There’s no getting away from the fact that between the presents, the decorations and the food, Christmas is the most expensive time of year for most.
The problem parents and carers can face in January with the kids off school for two weeks is keeping them entertained and spending quality family time together without spending even more over the festive period. But if you’re feeling the pinch in January, there are plenty of ways to spend the day out without breaking the bank.
From getting out in the great outdoors to a beach or park (as long as you wrap up warm!) to learning something new at a museum or one of the region’s many historic sites, there are a few ways you can plan a day out on the cheap that will keep the whole family entertained. Here are five ideas of plans to make in the New Year that will only cost you the travel and the price of some lunch.
Have a beach adventure
Now, hear us out on this one – yes, the beach is typically a go-to in the summer months and not when it’s freezing cold, but a day at the coast has its own charm in winter as long as you wrap up warm. The kids can build a sandcastle or explore some rock pools while the grown-ups take in the views of the beautiful North East coast – the perfect place to blow away the cobwebs and get the imagination going no matter what age you are.
If you need inspiration on which beach to visit, you could try one of the top ten voted for by ChronicleLive readers, with picturesque Bamburgh taking the top spot followed by Tynemouth Longsands in second place and Seaton Sluice in third. Or take a look at which of the region’s beaches have won the prestigious Blue Flag Award this year ranking them as among the best in the country, a list which includes Whitley Bay, Roker and Seaburn.
Play at a park
If you’re not near the coast, you most likely have a local park you can visit – and while this may be another destination that you usually wouldn’t go near until the warmer weather arrives, there’s plenty of fun to be had all year round at your nearest park. From play areas to some good old wildlife spotting, there are parks and woodlands around the region where you and the little ones can easily spend a day exploring in the fresh air.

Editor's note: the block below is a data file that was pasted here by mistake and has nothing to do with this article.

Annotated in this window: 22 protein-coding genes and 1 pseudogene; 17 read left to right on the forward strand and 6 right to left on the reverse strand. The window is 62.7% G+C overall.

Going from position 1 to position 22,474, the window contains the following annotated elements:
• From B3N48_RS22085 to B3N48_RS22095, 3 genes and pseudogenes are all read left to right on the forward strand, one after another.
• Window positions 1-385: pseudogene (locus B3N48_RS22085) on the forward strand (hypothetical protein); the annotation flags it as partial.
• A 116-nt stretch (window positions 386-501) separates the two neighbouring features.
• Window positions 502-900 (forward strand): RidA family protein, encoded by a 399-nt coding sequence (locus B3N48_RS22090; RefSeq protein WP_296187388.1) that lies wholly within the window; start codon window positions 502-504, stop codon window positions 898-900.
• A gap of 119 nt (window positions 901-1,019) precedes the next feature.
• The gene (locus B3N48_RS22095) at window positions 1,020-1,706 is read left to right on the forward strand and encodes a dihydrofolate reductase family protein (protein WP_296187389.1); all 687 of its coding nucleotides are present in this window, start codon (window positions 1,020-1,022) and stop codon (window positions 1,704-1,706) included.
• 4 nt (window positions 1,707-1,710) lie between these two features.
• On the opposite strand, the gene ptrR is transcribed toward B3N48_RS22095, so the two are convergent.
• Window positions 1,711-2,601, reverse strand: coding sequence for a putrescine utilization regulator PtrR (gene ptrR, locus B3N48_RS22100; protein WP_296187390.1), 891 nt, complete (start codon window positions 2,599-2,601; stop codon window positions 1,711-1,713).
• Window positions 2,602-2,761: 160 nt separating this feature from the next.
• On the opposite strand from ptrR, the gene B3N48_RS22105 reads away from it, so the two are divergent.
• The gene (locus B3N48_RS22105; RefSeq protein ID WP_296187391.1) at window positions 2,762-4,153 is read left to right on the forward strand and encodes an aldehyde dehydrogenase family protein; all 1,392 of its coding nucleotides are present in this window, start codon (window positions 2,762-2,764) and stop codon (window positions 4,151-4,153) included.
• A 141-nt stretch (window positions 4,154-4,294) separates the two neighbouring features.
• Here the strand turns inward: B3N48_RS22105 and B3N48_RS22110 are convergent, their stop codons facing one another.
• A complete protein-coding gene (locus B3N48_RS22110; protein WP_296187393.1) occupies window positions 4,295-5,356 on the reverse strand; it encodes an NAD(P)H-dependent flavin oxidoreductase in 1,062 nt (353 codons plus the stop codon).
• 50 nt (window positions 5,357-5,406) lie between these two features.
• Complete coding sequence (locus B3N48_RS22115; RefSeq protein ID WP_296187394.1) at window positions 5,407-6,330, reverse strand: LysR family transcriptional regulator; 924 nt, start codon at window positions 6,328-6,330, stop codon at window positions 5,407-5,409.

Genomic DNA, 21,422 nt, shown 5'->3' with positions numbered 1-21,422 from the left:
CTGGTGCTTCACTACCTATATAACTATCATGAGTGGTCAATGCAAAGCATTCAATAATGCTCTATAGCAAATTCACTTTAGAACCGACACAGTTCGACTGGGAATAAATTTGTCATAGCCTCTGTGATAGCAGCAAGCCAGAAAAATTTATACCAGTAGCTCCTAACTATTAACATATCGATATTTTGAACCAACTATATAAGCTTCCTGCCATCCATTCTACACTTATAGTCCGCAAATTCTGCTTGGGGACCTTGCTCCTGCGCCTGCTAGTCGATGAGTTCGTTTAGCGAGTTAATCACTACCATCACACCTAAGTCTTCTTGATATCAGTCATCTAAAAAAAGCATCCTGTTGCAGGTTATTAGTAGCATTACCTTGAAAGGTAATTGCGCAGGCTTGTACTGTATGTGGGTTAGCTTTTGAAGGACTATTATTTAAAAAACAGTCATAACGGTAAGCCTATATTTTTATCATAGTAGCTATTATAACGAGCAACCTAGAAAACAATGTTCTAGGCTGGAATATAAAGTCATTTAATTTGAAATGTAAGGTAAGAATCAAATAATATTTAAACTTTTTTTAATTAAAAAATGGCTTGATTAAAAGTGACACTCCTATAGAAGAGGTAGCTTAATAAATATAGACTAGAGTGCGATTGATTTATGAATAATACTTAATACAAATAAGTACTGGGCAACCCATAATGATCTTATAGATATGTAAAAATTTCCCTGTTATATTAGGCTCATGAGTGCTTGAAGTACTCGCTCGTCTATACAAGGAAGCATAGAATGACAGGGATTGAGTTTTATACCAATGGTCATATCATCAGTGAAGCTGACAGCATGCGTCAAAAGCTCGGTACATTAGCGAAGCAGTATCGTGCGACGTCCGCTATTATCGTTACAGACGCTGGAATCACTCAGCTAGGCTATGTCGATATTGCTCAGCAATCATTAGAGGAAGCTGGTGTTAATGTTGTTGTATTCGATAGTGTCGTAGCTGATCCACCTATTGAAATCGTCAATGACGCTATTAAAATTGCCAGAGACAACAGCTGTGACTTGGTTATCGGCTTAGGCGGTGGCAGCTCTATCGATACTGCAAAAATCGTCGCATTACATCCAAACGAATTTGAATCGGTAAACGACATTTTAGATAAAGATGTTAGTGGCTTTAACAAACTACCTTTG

Why not travel to the enchanting Newcastle park that was recently crowned by ChronicleLive readers as the best in the North East – Jesmond Dene, which is home to winding paths, ruins of an Old Mill dating back to 1739, and the free Pets’ Corner mini zoo. Or for more inspiration on where to visit, check out the ten parks in the region that were awarded the Green Flag status this summer, including Leazes Park, Roker Park, and The Rising Sun Country Park.
Visit a museum or gallery
Of course, it’s fair to say that you might not feel like spending the day outside at the beach or a park if the weather is particularly wintry, but heading indoors doesn’t necessarily mean that you’ll have to fork out. Why not visit one of the region’s many free museums or art galleries this January – many of which have free workshops and talks you can attend alongside fascinating exhibits offering insight into centuries gone by.
There are loads of museums to choose from across the region, including the Great North Museum Hancock and the Discovery Museum in Newcastle city centre which have been family favourites for generations. The former is home to the likes of dinosaur fossils and ancient Egyptian artefacts, while the latter tells the story of the city’s maritime, scientific and technological importance to the rest of country and the world and is home to trains, ships and a Victorian fire engine.
Browse a market
If your family loved visiting Christmas markets over the festive season, the fun doesn’t have to stop in the New Year with markets to explore across the region all year round. The vibrant atmosphere provides plenty of entertainment on its own, and you can choose how much you want to spend on the likes of warm drinks, delicious street food and unique gifts while browsing the rows of stalls.
A favourite in North Tyneside is Tynemouth Market, which is on every Saturday and Sunday and can be easily reached by Metro – under the cover of Tynemouth station, it’s an ideal one to visit in winter weather. Another popular choice is the Quayside Market in Newcastle, which has been a popular weekend attraction since at least 1736 – check out some other markets around the region here.
Explore the region’s history
And finally, if you’re looking for a free day out that will fascinate all ages, you’ll find no shortage of historical attractions in the region. The North East sits on a rich bed of history, from Roman ruins to medieval castles, and while some sites owned by the likes of the National Trust and Historic England cost money to explore, there are plenty of free options too.
In Newcastle city centre alone there are heaps of fascinating historical buildings, from the Roman castle that gave the city its name to the 13th century friary-turned-restaurant Blackfriars – some have free entry, while others require booking but are worth visiting just to see the outside if you want to save money. You’ll notice that many of the most famous spots in the city have blue plaques on their walls – why not spend a day taking a tour of some of the lesser-known sites with this guide?